"Everybody has somebody who's just annoying and saying annoying things while you're trying to do something awesome."

— Sadie Robertson

Fox News: Public speaking seems to come so easy for you. When did you know you wanted to spread the word of God?

Robertson: So good! Honestly, I used to preach when I was, like, 5 years old. I didn’t really know it at the time but my mom has videos and me like, getting on our kitchen table and, like, preaching at my parents and being, like, ‘It doesn’t matter what you've done, God loves you,’ and I’m like, five. And, I also did, like, a little cheer, and I would say, ‘Let’s give it up for God.’ So, my speaking has changed a little bit through the method over the years, but honestly, come high school, I would have never thought I was going to speak. I was scared of everything. I was scared to talk in class. Like, if somebody called me, popcorn-style, I’d be shaking because I also kind of had a reading problem.

'Live: Remain Alive, be Alive at a Specified Time, Have an Exciting or Fulfilling Life,' by Sadie Robertson.

'Live: Remain Alive, be Alive at a Specified Time, Have an Exciting or Fulfilling Life,' by Sadie Robertson.

And so, it was just difficult for me, and I was afraid to speak out loud. I was really scared I was going to comprehend it wrong or whatever, so I didn't think I was gonna do that until ‘Duck Dynasty’ started and ‘Dancing with the Stars’ happened, and I kind of hit this crossroads where I’m like, ‘What am I going to do in my life? Am I going to go to college and am I going to go into the entertainment industry?’ Because, that’s where all the doors were opening, but neither one of them kind of seemed like the right answer.

And so, in that meantime of kind of praying about what I was going to do, I went to this camp, and at the camp, this woman came out and spoke. She gave a message, and the whole time she was talking, I was so impacted by it. And, I was like, you know what? I’m going to do that because I’m watching her talk and every word that she’s saying means something to me, and it’s making a difference in my life. And, I was like, I have a lot of people listening to me. I have a lot of people watching me right now, and I want to make that kind of impact that when I say something, it actually matters and, like, actually does something in somebody else’s life.

And so, through that, the books came, the speaking came, the tours came. So, I think I’ve always kind of had since I was little, an ability to communicate with people about Jesus because I just love the Lord and that comes out. But then, I think getting older and realizing I can go this way or this way. I want to go this way because I know that I know that God is really on this, and I know that if I speak things through his word, that actually has power on people’s life.

Fox News: What will readers take away from this book in how to deal with social media hate?

Sadie Robertson seen in a press photo for her latest book, 'Live.'

Sadie Robertson seen in a press photo for her latest book, 'Live.' (HarperCollins)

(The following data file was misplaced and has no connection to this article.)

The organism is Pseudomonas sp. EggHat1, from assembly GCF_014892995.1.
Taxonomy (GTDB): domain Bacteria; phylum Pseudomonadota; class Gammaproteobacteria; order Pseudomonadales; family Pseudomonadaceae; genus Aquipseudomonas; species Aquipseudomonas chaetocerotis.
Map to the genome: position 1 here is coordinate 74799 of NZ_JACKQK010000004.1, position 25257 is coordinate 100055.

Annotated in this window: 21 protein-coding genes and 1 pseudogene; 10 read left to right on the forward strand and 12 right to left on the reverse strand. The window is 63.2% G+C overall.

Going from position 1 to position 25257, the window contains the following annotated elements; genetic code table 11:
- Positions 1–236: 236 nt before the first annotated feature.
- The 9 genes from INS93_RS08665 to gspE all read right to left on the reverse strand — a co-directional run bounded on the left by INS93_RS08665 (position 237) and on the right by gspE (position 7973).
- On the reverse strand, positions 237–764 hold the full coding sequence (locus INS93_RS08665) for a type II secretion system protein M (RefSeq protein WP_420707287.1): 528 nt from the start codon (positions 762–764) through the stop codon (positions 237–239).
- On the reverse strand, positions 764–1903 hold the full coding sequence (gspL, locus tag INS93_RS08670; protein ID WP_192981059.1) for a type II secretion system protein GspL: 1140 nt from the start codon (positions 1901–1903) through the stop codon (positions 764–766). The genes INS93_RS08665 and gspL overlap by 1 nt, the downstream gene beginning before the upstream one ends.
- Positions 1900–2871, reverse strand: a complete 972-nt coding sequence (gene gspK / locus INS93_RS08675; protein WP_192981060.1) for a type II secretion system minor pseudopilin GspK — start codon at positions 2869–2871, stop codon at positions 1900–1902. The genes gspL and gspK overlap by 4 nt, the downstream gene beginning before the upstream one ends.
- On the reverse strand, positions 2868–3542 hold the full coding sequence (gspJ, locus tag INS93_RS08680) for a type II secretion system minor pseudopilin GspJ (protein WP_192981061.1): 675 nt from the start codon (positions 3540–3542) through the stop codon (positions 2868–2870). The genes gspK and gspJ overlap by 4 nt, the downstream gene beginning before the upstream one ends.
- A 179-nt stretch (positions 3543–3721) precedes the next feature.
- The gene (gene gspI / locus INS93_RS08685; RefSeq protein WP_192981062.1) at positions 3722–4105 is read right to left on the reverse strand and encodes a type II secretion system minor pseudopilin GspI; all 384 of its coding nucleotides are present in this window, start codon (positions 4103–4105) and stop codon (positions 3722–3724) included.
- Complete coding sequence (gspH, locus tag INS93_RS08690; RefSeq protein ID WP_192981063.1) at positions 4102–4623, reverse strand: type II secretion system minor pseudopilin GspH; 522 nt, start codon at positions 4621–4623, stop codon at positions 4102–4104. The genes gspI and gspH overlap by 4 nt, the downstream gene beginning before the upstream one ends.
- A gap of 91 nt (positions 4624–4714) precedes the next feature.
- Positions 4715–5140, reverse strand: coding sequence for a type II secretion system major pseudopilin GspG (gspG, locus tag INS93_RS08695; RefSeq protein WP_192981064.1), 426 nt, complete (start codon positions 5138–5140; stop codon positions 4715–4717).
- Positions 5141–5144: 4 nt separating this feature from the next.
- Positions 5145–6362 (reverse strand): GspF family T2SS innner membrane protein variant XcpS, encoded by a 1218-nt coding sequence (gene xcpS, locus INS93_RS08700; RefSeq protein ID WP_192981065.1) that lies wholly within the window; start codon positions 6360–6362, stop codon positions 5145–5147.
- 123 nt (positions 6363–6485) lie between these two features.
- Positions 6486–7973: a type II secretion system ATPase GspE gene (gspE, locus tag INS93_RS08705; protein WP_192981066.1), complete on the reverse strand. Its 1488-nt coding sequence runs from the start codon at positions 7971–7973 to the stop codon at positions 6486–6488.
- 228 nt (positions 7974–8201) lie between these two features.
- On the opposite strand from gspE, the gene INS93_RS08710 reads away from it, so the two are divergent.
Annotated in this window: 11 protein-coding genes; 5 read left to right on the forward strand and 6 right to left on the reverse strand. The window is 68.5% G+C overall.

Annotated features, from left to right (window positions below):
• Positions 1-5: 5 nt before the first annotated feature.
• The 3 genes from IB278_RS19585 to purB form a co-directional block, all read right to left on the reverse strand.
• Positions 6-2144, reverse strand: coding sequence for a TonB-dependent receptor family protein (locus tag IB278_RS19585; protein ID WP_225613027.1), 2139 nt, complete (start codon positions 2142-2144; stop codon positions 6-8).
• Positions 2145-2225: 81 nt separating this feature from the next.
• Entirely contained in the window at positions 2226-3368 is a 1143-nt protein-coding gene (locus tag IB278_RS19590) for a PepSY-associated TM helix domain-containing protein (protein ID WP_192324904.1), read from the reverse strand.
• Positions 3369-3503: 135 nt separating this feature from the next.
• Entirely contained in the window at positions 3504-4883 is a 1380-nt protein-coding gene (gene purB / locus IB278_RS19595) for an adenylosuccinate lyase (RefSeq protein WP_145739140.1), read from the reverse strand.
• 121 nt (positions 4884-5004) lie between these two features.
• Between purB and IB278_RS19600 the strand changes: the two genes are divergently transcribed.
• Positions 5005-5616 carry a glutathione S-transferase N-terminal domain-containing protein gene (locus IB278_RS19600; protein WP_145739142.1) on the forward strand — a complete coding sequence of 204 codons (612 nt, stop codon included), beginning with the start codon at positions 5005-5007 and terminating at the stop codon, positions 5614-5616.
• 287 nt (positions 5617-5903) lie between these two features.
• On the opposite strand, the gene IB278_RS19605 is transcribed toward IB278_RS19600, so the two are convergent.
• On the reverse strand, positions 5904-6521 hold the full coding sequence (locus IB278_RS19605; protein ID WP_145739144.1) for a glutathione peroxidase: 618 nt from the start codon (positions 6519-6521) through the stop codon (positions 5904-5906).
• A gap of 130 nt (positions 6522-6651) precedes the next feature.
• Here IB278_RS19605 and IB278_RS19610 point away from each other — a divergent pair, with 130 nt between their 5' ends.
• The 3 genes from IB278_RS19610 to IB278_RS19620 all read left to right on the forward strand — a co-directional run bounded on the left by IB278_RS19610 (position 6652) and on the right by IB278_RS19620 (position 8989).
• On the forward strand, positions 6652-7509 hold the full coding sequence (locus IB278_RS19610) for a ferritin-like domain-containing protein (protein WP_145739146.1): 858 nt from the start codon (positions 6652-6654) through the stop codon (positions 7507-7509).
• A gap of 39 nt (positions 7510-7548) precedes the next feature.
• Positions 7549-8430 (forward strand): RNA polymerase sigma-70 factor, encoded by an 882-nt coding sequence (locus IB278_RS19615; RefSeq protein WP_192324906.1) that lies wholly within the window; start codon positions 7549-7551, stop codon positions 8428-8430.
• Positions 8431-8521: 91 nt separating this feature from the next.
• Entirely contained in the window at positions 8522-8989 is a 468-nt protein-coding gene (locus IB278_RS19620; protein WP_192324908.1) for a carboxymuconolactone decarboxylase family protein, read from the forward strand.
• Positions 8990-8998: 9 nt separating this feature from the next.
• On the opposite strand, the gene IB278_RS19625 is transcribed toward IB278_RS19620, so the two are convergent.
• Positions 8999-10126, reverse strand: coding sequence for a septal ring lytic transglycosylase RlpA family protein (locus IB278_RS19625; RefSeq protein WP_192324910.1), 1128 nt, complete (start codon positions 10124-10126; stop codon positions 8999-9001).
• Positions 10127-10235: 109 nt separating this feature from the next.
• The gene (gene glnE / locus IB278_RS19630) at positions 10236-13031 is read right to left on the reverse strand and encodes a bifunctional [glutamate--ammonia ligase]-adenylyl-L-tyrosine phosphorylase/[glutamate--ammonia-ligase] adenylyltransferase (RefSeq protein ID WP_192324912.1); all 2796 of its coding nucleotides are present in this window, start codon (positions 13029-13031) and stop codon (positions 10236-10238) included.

Robertson: Yeah, I think the ‘Hater Strategy’ is a great one. You know, a lot of people always ask me, ‘How do you deal with the hate?’ And, you know, I think that they’re asking me that because they see that I have an elevated platform. And so, that comes with hate, but I think people are also asking that because everybody who goes through hate, everybody, has a hater.

Everybody has somebody who’s just annoying and saying annoying things while you’re trying to do something awesome. And so, you know, I felt like that was an important thing to put in the book. Here’s a hater strategy and it actually comes from a story in the Bible that you would probably never think a hater is at. But hey, haters have been around for thousands and thousands of years. It’s nothing new, so let’s learn from people who have gone through it.


You know, for me, I always just talk about, you want to know who your people are. On Instagram, those aren’t your people. Those are people and you want to value them for the people that they are. But, those aren’t your people, so don’t let them speak into your life and don’t let that hold value in your life. You have to have your people to speak that life into you. And so, that’s kind of how I go through the hater thing. But also, I wrote about that in the book. I think other things from the book I hope people really grasp is just the idea that, ‘Hey, there’s a path of life and death. You go this route. This is what you're going to deal with. If you go to this route, this is what's going to flow from that.’

Fox News: Was it more difficult to write your first book or perform on ‘Dancing with the Stars?’

Author and actress Sadie Robertson, right, and husband Christian Huff visiting Hallmark Channel's "Home & Family" at Universal Studios Hollywood on Feb. 26.

Author and actress Sadie Robertson, right, and husband Christian Huff visiting Hallmark Channel's "Home & Family" at Universal Studios Hollywood on Feb. 26. (Paul Archuleta/Getty Images, File)